I was struck by one thing about Krugman’s post on reasons his perspective on an issue might change over time — that he had to write it at all. Just in the normal course of life, our views, perspectives, and understandings evolve and change over time in response to experience. In fact, if it didn’t, we would tend to consider that a form of mental illness. At least, that’s how it seems to me.
Death by Ideology. Yes. Romney’s and Ryan’s plan for health care in America involves killing tens of thousands of people a year in order to give tax cuts to a handful of the wealthiest Americans. And these are the people and the agenda for whom “pro-life” Americans are supposed to vote? Seriously?
IBM ignores the law on H1-B visas. No real surprise in the US today. Of course, this is the vision for America of Romney specifically and the GOP in general. Strangely, a lot of people they fully intend to screw will vote for them. Is it a manifestation of Stockholm Syndrome?
Mitt’s “small business start-up” line referencing Bain Capital is so utterly absurd it amazes me that anyone can listen to him spout it with a straight face.
Ah, reminiscent of the days when bosses would take employees from the company town to the polls to vote under direct threat about how to vote. Is there any doubt what sort of America Romney seeks to recreate?
Arthur Brooks created a stir with his claim in 2006 that conservatives were more generous in their giving than liberals. Finally, his assertions and data have been examined to see if they hold up. The results? Not so much. I ran into this post first. But I strongly recommend people read the actual paper. There were a number of other interesting results in it, not least the impact partisanship has on giving. A study like this can’t really examine motives, nor can it determine how much of the “charitable giving” actually benefits those in need. But conservative giving is more likely to go toward religious causes, especially to their own congregation. That sort of giving is more subject to social pressure. (I do find it interesting that Utah was the conservative outlier, which might suggest that the LDS church remains better able to exert that sort of pressure.) More of that giving also falls into the category of “intangible religious benefit” rather than direct aid to those in need. Of course, I wouldn’t be surprised if liberals in the US were more likely to give charitably to the “arts” which also offer “intangible” benefits. Of course, I was also struck by the uniformly low levels of charitable giving as a percentage of income in the US. Jesus was right. Wealth tends to have a negative effect on us.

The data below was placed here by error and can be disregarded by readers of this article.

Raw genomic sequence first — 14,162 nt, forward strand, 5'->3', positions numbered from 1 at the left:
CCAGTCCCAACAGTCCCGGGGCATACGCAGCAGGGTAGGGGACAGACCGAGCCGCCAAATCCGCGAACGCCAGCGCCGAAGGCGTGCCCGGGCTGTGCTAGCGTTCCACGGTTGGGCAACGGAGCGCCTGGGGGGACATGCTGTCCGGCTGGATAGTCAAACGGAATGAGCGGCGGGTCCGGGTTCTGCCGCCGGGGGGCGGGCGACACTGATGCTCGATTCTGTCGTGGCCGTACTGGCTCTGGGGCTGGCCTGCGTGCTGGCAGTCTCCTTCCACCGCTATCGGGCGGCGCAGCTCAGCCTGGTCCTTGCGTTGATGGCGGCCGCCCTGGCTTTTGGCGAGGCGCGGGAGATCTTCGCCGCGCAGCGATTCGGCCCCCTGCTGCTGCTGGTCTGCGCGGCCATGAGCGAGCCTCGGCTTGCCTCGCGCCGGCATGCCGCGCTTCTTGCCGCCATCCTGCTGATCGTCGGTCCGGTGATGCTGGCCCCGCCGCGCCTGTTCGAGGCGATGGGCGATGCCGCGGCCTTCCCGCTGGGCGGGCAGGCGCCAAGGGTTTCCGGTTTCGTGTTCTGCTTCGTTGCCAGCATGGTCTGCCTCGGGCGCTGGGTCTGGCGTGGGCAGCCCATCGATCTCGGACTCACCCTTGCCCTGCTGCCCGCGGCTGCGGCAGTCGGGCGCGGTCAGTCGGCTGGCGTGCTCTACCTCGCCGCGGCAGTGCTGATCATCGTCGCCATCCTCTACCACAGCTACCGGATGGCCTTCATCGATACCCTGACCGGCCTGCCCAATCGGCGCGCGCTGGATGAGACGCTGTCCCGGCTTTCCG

The Romney jobs plan? When you sort through the lies, Krugman seems to nail it. “To summarize, then, the true Romney plan is to create an economic boom through the sheer power of Mr. Romney’s personal awesomeness.”